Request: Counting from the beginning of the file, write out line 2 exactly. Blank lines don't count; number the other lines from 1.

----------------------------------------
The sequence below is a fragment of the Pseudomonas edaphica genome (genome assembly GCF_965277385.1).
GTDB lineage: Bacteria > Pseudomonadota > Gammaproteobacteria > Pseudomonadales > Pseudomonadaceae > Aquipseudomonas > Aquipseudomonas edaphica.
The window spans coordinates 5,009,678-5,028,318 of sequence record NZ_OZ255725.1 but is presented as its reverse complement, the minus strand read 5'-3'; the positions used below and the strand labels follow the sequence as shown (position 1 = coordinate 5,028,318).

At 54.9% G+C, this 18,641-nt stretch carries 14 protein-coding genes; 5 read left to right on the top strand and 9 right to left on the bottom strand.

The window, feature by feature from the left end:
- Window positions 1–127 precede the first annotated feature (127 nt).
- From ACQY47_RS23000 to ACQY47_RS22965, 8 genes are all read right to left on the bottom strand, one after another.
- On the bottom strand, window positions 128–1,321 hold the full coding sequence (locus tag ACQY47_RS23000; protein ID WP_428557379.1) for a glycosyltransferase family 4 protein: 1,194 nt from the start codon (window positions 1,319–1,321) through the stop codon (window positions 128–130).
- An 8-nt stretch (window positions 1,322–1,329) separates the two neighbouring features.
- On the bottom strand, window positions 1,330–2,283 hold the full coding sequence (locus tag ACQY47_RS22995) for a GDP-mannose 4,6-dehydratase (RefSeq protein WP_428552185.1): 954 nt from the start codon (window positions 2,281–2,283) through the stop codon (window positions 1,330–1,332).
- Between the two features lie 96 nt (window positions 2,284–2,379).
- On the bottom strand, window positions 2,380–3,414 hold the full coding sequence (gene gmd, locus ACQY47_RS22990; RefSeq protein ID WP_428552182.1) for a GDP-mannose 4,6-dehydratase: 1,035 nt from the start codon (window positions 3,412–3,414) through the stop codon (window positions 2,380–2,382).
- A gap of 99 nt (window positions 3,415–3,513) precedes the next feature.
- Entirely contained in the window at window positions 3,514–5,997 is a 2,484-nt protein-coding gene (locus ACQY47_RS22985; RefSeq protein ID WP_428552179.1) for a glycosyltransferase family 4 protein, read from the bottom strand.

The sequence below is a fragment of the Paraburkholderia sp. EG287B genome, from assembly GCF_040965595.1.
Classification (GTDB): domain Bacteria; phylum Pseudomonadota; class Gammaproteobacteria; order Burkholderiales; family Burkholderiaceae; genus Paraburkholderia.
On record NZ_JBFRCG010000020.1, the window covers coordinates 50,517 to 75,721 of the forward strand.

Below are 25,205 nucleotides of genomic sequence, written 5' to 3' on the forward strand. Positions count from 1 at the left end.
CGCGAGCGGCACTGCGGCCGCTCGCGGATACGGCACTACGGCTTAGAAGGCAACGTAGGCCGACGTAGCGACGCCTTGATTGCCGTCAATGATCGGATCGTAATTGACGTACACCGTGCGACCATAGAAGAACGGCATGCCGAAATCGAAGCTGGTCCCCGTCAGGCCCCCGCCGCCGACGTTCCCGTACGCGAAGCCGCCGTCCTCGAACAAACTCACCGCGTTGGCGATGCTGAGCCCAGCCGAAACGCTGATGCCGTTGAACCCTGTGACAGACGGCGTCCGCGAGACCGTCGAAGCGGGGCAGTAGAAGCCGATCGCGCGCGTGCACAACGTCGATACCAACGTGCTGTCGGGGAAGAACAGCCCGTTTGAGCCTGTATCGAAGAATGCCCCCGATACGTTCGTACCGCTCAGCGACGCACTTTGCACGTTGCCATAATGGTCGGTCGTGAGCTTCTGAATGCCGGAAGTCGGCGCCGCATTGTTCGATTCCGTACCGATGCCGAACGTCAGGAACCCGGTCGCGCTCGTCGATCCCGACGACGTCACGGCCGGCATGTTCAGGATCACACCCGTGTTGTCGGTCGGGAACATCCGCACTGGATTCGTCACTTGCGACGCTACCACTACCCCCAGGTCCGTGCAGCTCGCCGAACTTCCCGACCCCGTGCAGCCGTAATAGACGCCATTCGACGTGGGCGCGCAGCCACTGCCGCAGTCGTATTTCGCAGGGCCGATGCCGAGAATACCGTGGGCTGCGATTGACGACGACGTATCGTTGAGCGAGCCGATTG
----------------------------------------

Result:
GTDB lineage: Bacteria > Pseudomonadota > Gammaproteobacteria > Pseudomonadales > Pseudomonadaceae > Aquipseudomonas > Aquipseudomonas edaphica.